*This piece contains spoilers for Queen Sugar’s second season.
In the second season of Queen Sugar, sugarcane farmer Ralph Angel Bordelon (Kofi Siriboe) explains to his seven-year-old why he named him “Blue.” Other relatives wanted to name the baby after friends or family members, but Ralph Angel wanted to give his son “a rare name.” Unsure of what to pick, he spoke with his Aunt Violet (Tina Lifford), who recalled the moment she learned her name was a color:
A little girl saw her name on a crayon at school. Said she felt special her name could make something so pretty—the color violet. So I thought about that. And there was one that was perfect. Just like the color violet. And it rhymes with my mama’s name, True. I could name you after the two ladies in my life who always believed in me no matter what. Just like I’ll believe in you no matter what. Blue was them. Blue was the sky, blue was the ocean. It’s everything good. That’s you, son. Everything good.
In this scene, Ralph Angel, a young father navigating life after incarceration in Louisiana, is grappling with the news that he is not Blue’s biological parent. As a Black viewer, I winced when the plot took this turn. “Who’s the father” is a familiar trope, the stuff of Daniel Patrick Moynihan (or Jerry Springer). Here, though, we know the answer: Ralph Angel is the father, drawn only closer to his child through the act of naming. “Blue” is the result of Ralph Angel’s intimacy with the natural world—and with the people who most cared for him.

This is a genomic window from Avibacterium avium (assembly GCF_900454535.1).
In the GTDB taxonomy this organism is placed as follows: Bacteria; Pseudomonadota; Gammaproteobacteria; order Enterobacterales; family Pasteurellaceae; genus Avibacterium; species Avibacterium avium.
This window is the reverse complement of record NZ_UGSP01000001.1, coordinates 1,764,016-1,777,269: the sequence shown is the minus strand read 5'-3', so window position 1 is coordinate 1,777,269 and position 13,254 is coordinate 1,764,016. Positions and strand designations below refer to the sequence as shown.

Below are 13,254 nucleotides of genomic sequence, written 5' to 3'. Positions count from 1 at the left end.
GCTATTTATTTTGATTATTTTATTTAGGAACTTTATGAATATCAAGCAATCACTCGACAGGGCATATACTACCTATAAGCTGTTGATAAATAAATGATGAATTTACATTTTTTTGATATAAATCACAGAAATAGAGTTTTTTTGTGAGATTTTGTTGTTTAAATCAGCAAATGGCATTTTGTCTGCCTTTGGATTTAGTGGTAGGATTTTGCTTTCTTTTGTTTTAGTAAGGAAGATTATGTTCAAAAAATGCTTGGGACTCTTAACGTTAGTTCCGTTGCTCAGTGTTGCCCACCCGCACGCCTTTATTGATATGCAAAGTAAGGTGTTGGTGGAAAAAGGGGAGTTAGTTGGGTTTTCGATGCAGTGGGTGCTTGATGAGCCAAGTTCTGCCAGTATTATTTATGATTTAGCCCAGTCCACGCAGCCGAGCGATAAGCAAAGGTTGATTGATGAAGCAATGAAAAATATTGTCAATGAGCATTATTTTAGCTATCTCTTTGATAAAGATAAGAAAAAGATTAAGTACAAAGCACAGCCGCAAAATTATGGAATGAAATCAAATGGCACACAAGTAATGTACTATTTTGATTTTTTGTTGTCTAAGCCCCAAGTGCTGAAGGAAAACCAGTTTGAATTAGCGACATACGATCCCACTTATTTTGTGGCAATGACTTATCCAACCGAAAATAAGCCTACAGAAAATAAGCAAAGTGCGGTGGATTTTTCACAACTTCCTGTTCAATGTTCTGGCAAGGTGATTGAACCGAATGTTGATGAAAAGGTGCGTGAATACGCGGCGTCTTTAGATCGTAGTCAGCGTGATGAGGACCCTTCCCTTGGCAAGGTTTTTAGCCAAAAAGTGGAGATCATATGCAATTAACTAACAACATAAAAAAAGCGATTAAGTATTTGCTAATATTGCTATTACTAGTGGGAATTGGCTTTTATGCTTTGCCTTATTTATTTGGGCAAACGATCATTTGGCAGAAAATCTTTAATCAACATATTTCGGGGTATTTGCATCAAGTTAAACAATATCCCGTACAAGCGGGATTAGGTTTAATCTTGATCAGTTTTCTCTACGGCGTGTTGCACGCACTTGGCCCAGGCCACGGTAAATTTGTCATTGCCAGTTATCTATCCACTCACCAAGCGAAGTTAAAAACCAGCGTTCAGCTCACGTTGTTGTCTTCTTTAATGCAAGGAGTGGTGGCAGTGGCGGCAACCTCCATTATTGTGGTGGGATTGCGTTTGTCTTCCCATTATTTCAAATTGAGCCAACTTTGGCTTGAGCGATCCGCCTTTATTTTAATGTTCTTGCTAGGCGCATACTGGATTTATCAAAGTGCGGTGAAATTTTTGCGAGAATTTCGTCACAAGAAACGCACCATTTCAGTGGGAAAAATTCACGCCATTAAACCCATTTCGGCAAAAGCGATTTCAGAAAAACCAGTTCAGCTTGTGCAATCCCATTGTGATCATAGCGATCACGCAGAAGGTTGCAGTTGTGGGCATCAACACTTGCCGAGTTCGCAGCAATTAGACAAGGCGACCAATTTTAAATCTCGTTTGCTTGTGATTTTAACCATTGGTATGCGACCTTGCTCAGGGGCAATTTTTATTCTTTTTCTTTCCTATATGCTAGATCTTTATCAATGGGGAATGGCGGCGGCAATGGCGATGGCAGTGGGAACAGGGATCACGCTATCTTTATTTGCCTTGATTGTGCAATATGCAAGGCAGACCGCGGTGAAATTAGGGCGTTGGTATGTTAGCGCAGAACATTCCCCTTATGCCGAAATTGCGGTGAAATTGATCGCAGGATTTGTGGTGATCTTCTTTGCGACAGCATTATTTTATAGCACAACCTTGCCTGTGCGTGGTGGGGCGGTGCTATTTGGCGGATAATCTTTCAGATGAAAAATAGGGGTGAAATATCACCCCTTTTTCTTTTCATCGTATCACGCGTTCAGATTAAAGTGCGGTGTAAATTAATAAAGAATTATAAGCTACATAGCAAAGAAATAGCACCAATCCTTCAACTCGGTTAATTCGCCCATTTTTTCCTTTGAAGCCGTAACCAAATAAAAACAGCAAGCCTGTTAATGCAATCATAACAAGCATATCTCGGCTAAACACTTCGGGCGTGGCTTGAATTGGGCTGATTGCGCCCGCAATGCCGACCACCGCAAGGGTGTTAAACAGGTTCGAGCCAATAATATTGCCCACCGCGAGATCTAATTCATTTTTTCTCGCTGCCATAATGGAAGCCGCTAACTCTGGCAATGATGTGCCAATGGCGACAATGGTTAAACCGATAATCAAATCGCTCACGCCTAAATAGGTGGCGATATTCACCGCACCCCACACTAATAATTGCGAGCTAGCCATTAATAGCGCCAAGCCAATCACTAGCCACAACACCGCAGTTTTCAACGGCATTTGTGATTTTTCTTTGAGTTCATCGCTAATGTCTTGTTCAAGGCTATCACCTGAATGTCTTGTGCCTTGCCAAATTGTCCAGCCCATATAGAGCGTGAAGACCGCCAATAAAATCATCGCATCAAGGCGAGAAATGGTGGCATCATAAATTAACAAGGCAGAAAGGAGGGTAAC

Queen Sugar, the TV series based on Natalie Baszile’s 2014 novel of the same name, first aired in 2016 and quickly became one of my favorite shows on television. Most of all, I appreciate the nuance with which it portrays one Black family’s relationships, both to one another and to the farm on which they have labored for several generations. At the center of the show are the estranged Bordelon siblings: Nova (Rutina Wesley), Charley (Dawn Lyen-Gardner), and Ralph Angel. When their father dies after a stroke, they must come together to maintain his Louisiana sugarcane farm. They soon learn that keeping up the farm is not just a matter of learning the trade, but of defending the farm from the Landry family, the region’s most powerful planters and the Bordelons’ competitors in the sugarcane business. Over the course of the show, the Landrys attempt to take control of the Bordelons’ farm, via both legal and extralegal means. Eventually, we learn that the Landrys are the descendants of slaveholders, and that they once owned the Bordelons’ ancestors. The Landrys believe the Bordelon farm is rightfully theirs, and are angered to see the Bordelons use it a variety of ways: they host rallies and parties; Charley launches a city council campaign from their porch; and Ralph Angel starts an employment program for formerly incarcerated people.